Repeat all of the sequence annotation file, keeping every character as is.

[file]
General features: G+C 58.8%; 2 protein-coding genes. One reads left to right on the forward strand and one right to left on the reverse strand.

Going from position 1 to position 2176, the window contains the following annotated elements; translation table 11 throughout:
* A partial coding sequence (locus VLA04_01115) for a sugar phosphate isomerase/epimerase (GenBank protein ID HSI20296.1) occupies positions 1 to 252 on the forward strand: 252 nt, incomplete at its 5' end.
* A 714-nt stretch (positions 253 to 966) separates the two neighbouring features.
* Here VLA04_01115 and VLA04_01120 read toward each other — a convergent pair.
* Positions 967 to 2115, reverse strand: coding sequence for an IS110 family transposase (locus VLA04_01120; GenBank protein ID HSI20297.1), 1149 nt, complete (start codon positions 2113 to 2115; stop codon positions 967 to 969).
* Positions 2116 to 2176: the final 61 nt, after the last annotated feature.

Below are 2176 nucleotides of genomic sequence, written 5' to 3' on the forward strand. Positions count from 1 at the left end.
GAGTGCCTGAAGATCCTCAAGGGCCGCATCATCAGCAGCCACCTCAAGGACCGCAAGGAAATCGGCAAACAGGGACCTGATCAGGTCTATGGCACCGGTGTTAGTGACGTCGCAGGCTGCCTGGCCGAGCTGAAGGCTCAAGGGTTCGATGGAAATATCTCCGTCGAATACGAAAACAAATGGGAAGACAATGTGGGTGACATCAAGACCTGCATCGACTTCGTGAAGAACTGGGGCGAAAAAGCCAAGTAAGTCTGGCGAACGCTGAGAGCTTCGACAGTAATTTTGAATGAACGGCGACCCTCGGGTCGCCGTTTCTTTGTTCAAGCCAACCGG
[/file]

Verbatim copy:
General features: G+C 58.8%; 2 protein-coding genes. One reads left to right on the forward strand and one right to left on the reverse strand.

Going from position 1 to position 2176, the window contains the following annotated elements; translation table 11 throughout:
* A partial coding sequence (locus VLA04_01115) for a sugar phosphate isomerase/epimerase (GenBank protein ID HSI20296.1) occupies positions 1 to 252 on the forward strand: 252 nt, incomplete at its 5' end.
* A 714-nt stretch (positions 253 to 966) separates the two neighbouring features.
* Here VLA04_01115 and VLA04_01120 read toward each other — a convergent pair.
* Positions 967 to 2115, reverse strand: coding sequence for an IS110 family transposase (locus VLA04_01120; GenBank protein ID HSI20297.1), 1149 nt, complete (start codon positions 2113 to 2115; stop codon positions 967 to 969).
* Positions 2116 to 2176: the final 61 nt, after the last annotated feature.

Below are 2176 nucleotides of genomic sequence, written 5' to 3' on the forward strand. Positions count from 1 at the left end.
GAGTGCCTGAAGATCCTCAAGGGCCGCATCATCAGCAGCCACCTCAAGGACCGCAAGGAAATCGGCAAACAGGGACCTGATCAGGTCTATGGCACCGGTGTTAGTGACGTCGCAGGCTGCCTGGCCGAGCTGAAGGCTCAAGGGTTCGATGGAAATATCTCCGTCGAATACGAAAACAAATGGGAAGACAATGTGGGTGACATCAAGACCTGCATCGACTTCGTGAAGAACTGGGGCGAAAAAGCCAAGTAAGTCTGGCGAACGCTGAGAGCTTCGACAGTAATTTTGAATGAACGGCGACCCTCGGGTCGCCGTTTCTTTGTTCAAGCCAACCGG